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Lisa Elmaleh Shares Portraits From the Border

Lisa Elmaleh Shares Portraits From the Border

Lisa Elmaleh Shares Portraits From the Border


Ms. Elmaleh taught students the wet plate collodion process at Fairfield Farm.

Staff Writer

November 15, 2023

Teo Everts '26

On Tuesday, October 24, professional photographer Lisa Elmaleh opened All-School Meeting with a harrowing story of a migrant who walked through the Sonoran Desert for three days without water on his journey to the United States. 

In 2022, Ms. Elmaleh spent five months on the U.S.-Mexico border volunteering with humanitarian organizations and photographing migrants and their rescuers. Working exclusively with an 8x10 film camera, Ms. Elmaleh’s practice requires a longer set-up does use of a digital camera. The slower process allows her to pay homage to the person standing in front of the lens, showcasing her respect for their journeys, experiences, and resilience. 

“I am making a historic document of this moment in their life. Migration is a chapter in a person’s story; it is not their entire story. The 8x10 camera, with all of the time it takes to set up, gives us time to converse, and it is in this setting I hear stories—harrowing, intense, violent journeys, stories of loss, memories of a home where this person cannot return to,” Ms. Elmaleh said. 

During the week of October 23, Ms. Elmaleh installed her exhibit, Promised Land // Tierra Prometida, in the Tremaine Gallery and taught photography students. On the night of October 24, Ms. Elmaleh held an artist talk open to the school in the Faculty Lounge, showcasing the 10-minute film she produced from her time on the border.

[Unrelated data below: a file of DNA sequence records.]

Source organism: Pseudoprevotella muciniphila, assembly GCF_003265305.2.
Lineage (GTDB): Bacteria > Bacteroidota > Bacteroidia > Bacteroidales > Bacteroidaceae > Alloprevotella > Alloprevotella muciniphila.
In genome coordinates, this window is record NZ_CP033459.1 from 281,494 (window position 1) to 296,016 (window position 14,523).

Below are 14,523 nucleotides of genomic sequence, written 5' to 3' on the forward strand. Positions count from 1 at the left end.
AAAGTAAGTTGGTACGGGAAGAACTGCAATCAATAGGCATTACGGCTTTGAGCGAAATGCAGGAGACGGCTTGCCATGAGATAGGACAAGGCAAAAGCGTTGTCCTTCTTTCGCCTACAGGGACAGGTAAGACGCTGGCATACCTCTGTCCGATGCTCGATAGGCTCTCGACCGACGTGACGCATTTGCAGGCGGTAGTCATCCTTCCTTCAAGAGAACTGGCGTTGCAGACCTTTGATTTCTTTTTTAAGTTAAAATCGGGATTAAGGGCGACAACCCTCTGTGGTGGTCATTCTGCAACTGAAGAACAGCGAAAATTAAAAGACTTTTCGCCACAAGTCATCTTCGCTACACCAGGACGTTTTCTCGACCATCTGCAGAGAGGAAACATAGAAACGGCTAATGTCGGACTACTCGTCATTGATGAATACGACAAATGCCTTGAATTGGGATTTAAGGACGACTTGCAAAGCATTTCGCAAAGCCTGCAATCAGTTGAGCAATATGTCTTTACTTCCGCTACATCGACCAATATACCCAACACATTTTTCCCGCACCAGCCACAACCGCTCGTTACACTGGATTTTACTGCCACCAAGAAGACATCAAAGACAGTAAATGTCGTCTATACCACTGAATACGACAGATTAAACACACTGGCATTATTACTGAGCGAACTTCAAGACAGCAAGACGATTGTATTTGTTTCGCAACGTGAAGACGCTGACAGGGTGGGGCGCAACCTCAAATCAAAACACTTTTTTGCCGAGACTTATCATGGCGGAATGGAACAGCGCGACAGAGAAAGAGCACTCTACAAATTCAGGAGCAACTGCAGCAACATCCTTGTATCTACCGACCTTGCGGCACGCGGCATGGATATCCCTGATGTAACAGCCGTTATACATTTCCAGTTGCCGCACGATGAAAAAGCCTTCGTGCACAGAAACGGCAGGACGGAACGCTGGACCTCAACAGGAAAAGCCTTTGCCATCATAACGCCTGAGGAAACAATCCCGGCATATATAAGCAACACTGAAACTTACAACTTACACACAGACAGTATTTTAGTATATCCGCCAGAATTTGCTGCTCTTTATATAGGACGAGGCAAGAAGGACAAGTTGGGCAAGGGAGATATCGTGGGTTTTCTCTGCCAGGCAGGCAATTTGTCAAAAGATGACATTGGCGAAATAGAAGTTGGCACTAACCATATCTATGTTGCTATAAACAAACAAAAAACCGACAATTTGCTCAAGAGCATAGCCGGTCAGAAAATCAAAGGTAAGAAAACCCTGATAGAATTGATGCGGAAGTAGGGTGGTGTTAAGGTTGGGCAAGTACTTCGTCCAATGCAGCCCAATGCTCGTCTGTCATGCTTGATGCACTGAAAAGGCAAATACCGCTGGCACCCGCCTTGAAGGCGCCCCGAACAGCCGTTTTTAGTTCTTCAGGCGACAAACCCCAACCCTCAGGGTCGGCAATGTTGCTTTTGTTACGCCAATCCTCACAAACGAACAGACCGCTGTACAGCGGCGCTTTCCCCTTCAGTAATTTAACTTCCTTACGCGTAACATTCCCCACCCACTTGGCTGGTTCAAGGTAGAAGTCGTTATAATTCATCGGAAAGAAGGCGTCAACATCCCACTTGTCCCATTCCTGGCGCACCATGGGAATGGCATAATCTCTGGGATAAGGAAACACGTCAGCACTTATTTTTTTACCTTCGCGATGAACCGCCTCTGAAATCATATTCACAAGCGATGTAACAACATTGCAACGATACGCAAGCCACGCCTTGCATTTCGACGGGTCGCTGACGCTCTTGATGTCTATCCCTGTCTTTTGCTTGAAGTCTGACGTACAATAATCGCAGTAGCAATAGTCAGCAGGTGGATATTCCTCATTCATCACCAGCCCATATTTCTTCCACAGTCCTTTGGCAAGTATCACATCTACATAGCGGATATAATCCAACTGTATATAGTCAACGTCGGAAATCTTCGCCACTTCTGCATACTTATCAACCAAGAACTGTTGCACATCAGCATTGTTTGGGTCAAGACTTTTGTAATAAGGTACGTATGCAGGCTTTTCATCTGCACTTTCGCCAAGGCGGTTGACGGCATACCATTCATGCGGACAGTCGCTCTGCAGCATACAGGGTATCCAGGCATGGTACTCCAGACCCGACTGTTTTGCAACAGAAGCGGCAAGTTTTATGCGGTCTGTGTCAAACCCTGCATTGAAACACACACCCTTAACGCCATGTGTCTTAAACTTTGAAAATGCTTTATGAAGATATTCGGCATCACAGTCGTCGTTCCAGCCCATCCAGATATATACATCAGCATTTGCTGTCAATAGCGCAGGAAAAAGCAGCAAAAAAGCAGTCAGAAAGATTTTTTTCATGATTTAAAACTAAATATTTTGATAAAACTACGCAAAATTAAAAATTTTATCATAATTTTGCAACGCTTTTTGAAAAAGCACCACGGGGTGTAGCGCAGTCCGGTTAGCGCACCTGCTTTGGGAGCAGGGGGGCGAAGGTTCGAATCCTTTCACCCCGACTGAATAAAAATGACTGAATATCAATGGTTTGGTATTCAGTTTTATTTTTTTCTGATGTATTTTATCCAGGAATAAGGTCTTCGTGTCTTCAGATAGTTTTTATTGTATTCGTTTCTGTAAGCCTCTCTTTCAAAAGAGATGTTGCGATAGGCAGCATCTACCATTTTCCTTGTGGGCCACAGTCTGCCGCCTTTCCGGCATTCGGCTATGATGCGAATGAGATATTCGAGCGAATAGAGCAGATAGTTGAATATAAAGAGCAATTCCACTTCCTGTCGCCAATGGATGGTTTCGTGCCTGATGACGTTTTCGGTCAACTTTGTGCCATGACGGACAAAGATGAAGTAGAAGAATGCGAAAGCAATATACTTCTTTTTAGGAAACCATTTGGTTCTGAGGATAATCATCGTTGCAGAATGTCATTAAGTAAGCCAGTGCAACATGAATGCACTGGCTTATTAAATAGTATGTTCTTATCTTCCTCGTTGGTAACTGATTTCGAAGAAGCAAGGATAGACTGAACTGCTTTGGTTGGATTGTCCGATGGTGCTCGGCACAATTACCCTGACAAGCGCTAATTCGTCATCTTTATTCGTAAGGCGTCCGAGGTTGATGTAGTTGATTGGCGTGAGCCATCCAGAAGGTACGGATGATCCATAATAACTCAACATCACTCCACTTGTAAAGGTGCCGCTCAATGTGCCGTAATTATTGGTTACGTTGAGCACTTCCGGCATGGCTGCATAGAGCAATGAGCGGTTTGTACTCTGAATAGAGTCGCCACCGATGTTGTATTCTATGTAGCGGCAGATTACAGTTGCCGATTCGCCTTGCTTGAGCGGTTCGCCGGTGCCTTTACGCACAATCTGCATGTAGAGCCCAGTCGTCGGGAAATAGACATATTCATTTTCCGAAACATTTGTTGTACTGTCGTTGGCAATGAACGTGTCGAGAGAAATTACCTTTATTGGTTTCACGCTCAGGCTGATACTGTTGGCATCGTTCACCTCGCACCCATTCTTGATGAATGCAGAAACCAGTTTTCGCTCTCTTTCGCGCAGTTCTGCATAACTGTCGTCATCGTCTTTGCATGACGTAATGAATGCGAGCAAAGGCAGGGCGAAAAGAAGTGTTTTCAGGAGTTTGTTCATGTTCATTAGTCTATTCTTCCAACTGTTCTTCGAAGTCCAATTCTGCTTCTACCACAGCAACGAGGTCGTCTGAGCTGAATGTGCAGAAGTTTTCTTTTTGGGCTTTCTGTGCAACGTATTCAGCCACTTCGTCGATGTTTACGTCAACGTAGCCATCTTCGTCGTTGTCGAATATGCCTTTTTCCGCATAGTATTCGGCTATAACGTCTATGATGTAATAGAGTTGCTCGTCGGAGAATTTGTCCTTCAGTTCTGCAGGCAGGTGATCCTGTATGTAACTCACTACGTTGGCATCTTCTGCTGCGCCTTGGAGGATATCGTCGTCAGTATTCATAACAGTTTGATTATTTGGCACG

Ms. Elmaleh said, “As photographers, it is our duty to make visible and humanize these struggles. I want people to think about how and why people are forced to flee and the ways a country like the United States continues to demonize and reject those seeking refuge and protection.” 

Ms. Elmaleh is an expert in a photo production process called wet plate collodion. The technique, invented in 1851, yields a unique aesthetic still preferred by many contemporary artists. 

During the week of her residency, Ms. Elmaleh taught the wet plate collodion process to Lower Mid, Upper Mid, and Senior photo classes. The classes traveled to Millerton, NY, and Fairfield Farm. 

Phoebe Hackett ’24, a student in Senior Portfolio, said, “Talking to the professional artist behind the artwork was an invaluable experience that helped me reflect on the intentions behind my own portfoilo.” 

Ms. Elmaleh’s work won the Arnold Newman Prize, awarded annually to a photographer who adds a new vision to the field of portraiture photography. 

Her exhibit will be on display in Tremaine through January 14.

Teo Everts is a staff writer for The Record.

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Editor's Note: This article was recovered from The Record's online archive. There may be stylistic and visual errors that interrupt the reading experience, as well as missing photos. To read this article as it appeared in print, view our print archives.

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Editorials are written by members of The Record's Executive Board. They typically center on issues related to the school or student life on campus.

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